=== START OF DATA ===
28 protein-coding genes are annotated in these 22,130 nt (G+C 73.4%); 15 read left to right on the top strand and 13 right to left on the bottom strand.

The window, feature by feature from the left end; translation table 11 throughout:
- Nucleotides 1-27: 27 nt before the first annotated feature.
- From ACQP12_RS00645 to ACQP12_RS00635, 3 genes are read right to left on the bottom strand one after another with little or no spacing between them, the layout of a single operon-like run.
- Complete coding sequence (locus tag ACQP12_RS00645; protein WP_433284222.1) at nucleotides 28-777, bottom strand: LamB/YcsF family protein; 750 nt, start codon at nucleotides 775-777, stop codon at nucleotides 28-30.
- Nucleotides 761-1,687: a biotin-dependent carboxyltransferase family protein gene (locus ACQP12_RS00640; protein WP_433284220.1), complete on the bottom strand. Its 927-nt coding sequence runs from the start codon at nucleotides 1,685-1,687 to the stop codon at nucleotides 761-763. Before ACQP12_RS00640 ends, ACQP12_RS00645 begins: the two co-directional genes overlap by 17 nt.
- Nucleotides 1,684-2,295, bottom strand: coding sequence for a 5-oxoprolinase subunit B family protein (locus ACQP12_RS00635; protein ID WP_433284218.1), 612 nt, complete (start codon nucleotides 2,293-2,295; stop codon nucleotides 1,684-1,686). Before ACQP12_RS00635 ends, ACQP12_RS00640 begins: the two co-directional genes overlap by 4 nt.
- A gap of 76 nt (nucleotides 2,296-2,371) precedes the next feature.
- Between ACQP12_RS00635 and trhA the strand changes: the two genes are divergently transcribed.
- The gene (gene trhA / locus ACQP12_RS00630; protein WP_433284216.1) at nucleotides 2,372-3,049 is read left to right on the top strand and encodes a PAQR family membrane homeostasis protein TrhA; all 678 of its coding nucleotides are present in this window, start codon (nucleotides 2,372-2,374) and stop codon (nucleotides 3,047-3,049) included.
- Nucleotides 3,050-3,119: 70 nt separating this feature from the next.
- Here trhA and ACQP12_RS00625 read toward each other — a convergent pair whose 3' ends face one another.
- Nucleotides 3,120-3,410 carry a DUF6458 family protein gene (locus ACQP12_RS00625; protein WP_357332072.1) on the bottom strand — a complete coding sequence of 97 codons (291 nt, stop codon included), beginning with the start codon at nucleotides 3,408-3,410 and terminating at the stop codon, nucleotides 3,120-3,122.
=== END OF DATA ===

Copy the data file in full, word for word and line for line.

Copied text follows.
28 protein-coding genes are annotated in these 22,130 nt (G+C 73.4%); 15 read left to right on the top strand and 13 right to left on the bottom strand.

The window, feature by feature from the left end; translation table 11 throughout:
- Nucleotides 1-27: 27 nt before the first annotated feature.
- From ACQP12_RS00645 to ACQP12_RS00635, 3 genes are read right to left on the bottom strand one after another with little or no spacing between them, the layout of a single operon-like run.
- Complete coding sequence (locus tag ACQP12_RS00645; protein WP_433284222.1) at nucleotides 28-777, bottom strand: LamB/YcsF family protein; 750 nt, start codon at nucleotides 775-777, stop codon at nucleotides 28-30.
- Nucleotides 761-1,687: a biotin-dependent carboxyltransferase family protein gene (locus ACQP12_RS00640; protein WP_433284220.1), complete on the bottom strand. Its 927-nt coding sequence runs from the start codon at nucleotides 1,685-1,687 to the stop codon at nucleotides 761-763. Before ACQP12_RS00640 ends, ACQP12_RS00645 begins: the two co-directional genes overlap by 17 nt.
- Nucleotides 1,684-2,295, bottom strand: coding sequence for a 5-oxoprolinase subunit B family protein (locus ACQP12_RS00635; protein ID WP_433284218.1), 612 nt, complete (start codon nucleotides 2,293-2,295; stop codon nucleotides 1,684-1,686). Before ACQP12_RS00635 ends, ACQP12_RS00640 begins: the two co-directional genes overlap by 4 nt.
- A gap of 76 nt (nucleotides 2,296-2,371) precedes the next feature.
- Between ACQP12_RS00635 and trhA the strand changes: the two genes are divergently transcribed.
- The gene (gene trhA / locus ACQP12_RS00630; protein WP_433284216.1) at nucleotides 2,372-3,049 is read left to right on the top strand and encodes a PAQR family membrane homeostasis protein TrhA; all 678 of its coding nucleotides are present in this window, start codon (nucleotides 2,372-2,374) and stop codon (nucleotides 3,047-3,049) included.
- Nucleotides 3,050-3,119: 70 nt separating this feature from the next.
- Here trhA and ACQP12_RS00625 read toward each other — a convergent pair whose 3' ends face one another.
- Nucleotides 3,120-3,410 carry a DUF6458 family protein gene (locus ACQP12_RS00625; protein WP_357332072.1) on the bottom strand — a complete coding sequence of 97 codons (291 nt, stop codon included), beginning with the start codon at nucleotides 3,408-3,410 and terminating at the stop codon, nucleotides 3,120-3,122.